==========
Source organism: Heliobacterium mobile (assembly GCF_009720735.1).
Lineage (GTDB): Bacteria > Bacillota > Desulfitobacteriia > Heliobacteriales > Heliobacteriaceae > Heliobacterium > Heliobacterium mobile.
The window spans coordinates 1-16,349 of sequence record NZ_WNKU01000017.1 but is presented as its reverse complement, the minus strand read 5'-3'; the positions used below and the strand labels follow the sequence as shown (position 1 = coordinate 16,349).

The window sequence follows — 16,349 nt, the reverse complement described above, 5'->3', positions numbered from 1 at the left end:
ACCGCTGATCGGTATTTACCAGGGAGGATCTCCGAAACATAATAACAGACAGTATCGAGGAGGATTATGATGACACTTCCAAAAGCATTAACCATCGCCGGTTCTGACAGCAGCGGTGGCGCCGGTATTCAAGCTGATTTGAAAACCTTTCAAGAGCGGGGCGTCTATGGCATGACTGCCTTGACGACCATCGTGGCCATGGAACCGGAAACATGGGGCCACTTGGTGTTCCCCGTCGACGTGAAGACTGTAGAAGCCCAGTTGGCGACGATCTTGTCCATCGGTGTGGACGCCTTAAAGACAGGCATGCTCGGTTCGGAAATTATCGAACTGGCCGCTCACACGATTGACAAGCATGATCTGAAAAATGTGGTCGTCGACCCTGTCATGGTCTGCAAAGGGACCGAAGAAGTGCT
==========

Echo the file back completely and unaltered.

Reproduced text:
Source organism: Heliobacterium mobile (assembly GCF_009720735.1).
Lineage (GTDB): Bacteria > Bacillota > Desulfitobacteriia > Heliobacteriales > Heliobacteriaceae > Heliobacterium > Heliobacterium mobile.
The window spans coordinates 1-16,349 of sequence record NZ_WNKU01000017.1 but is presented as its reverse complement, the minus strand read 5'-3'; the positions used below and the strand labels follow the sequence as shown (position 1 = coordinate 16,349).

The window sequence follows — 16,349 nt, the reverse complement described above, 5'->3', positions numbered from 1 at the left end:
ACCGCTGATCGGTATTTACCAGGGAGGATCTCCGAAACATAATAACAGACAGTATCGAGGAGGATTATGATGACACTTCCAAAAGCATTAACCATCGCCGGTTCTGACAGCAGCGGTGGCGCCGGTATTCAAGCTGATTTGAAAACCTTTCAAGAGCGGGGCGTCTATGGCATGACTGCCTTGACGACCATCGTGGCCATGGAACCGGAAACATGGGGCCACTTGGTGTTCCCCGTCGACGTGAAGACTGTAGAAGCCCAGTTGGCGACGATCTTGTCCATCGGTGTGGACGCCTTAAAGACAGGCATGCTCGGTTCGGAAATTATCGAACTGGCCGCTCACACGATTGACAAGCATGATCTGAAAAATGTGGTCGTCGACCCTGTCATGGTCTGCAAAGGGACCGAAGAAGTGCT